Meetings, Bloody Meetings, Revised
This training resource will enable people to organize and facilitate meetings that are more effective and more motivating for attendees. John Cleese returns in his classic role of the Judge. Available in French.
- DVD or USB
- Facilitator’s Guide
- Participant Workbook
- Self-Study Workbook
- PowerPoint Presentation
- Improve the attitude of attendees
- Learn the 5 key techniques to improve your meetings
- Applies to face-to-face and virtual meetings
AVAILABLE IN FRENCH
“I’ve got to go to a meeting”. It’s a phrase that makes most people’s hearts sink. It echoes with boredom, frustration and a general waste of valuable time. And yet, we all know you can’t manage without meetings. A team isn’t a team unless we all get together to discuss problems, share ideas and come to decisions. And while they continue to take place “face to face” we are increasingly using technology to meet with colleagues online as “virtual teams”.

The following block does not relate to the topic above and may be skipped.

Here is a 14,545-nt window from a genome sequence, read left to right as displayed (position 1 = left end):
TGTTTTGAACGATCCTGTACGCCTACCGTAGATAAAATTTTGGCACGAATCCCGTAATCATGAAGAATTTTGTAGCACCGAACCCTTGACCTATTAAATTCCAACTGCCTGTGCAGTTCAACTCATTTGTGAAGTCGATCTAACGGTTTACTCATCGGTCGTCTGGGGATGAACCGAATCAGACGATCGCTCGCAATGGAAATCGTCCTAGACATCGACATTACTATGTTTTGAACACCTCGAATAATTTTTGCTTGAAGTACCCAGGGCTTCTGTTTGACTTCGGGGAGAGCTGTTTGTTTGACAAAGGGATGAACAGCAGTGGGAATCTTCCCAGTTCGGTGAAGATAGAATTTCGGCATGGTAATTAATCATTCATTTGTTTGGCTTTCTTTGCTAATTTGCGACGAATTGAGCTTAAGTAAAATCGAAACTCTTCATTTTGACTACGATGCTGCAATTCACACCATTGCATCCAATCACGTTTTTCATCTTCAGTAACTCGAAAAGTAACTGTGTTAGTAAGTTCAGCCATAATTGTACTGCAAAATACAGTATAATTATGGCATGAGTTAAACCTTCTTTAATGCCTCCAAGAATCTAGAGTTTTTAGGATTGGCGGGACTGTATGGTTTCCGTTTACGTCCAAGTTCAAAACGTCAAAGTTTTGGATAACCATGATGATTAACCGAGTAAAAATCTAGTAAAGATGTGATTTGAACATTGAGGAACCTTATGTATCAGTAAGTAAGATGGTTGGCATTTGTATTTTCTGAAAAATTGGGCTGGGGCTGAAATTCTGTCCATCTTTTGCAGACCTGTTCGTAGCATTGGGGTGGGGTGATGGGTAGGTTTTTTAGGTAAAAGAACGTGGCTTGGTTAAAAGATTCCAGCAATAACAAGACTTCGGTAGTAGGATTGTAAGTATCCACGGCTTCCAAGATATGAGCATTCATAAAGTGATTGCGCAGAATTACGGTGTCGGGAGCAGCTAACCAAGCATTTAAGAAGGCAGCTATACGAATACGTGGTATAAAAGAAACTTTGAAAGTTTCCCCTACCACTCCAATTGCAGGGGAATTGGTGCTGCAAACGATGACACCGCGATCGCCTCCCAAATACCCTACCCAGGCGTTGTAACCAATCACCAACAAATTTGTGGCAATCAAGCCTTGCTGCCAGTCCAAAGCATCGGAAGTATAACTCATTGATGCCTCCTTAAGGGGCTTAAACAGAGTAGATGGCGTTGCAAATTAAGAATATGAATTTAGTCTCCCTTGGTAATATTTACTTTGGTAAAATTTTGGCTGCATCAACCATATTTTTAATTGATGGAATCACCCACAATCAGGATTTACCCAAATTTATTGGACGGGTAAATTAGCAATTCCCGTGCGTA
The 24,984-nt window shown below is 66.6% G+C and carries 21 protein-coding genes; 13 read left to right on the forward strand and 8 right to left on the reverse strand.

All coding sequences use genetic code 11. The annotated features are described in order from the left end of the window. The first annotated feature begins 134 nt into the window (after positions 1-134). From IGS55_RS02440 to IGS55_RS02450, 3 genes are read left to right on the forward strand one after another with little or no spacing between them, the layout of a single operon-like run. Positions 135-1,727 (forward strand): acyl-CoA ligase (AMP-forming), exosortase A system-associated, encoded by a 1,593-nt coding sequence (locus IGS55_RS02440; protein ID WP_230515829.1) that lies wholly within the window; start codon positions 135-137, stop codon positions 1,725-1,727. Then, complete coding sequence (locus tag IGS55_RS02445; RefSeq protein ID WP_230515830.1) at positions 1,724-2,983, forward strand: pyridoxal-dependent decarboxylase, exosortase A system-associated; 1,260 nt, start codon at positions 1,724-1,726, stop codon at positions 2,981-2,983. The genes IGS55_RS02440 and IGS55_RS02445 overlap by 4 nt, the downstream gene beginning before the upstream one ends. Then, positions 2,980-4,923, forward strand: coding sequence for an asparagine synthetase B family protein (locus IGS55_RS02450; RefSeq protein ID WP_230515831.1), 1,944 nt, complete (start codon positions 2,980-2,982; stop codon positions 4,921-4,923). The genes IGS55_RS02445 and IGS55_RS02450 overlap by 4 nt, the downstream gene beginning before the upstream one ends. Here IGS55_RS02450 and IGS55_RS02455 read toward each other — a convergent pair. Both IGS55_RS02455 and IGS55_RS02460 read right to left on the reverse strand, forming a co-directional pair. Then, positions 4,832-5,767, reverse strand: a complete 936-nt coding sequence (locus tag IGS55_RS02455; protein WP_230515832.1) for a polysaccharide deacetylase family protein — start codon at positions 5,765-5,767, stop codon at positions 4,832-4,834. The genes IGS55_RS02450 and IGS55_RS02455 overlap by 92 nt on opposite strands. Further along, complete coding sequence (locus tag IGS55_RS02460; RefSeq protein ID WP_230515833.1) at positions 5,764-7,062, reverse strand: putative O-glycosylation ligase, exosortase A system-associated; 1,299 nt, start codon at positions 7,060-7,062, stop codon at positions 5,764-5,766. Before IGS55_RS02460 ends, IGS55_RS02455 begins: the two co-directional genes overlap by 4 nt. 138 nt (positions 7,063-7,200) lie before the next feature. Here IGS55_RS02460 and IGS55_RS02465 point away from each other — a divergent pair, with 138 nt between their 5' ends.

The answer, of course, is to have efficient, effective and productive meetings but we all know that’s easier said than done. A recent survey revealed that 49% of managers felt they were wasting at least three hours a week in meetings. And 21% believed that four out of five meetings were a total waste of their time
Indeed, a meeting is often the only time the whole team comes together and is the only place where the leader is seen as a leader rather than “the official” individuals report to. If they feel their time has been wasted, they lose respect not just for the leader but also for the wider organization that put that leader in place.
However, many leaders aren’t even aware that running meetings is a teachable, learnable skill. But of course, it’s not a gift, it’s a technique. A technique, with five key elements, that applies to both face-to-face and virtual meetings. These elements supply the framework for the most popular training program on the subject of meeting management.
Learners will come away with the ability to better prepare, structure, manage and control effective meetings. John Cleese returns in the classic role of the Judge and demonstrates how the rules for running a meeting parallel those of a court.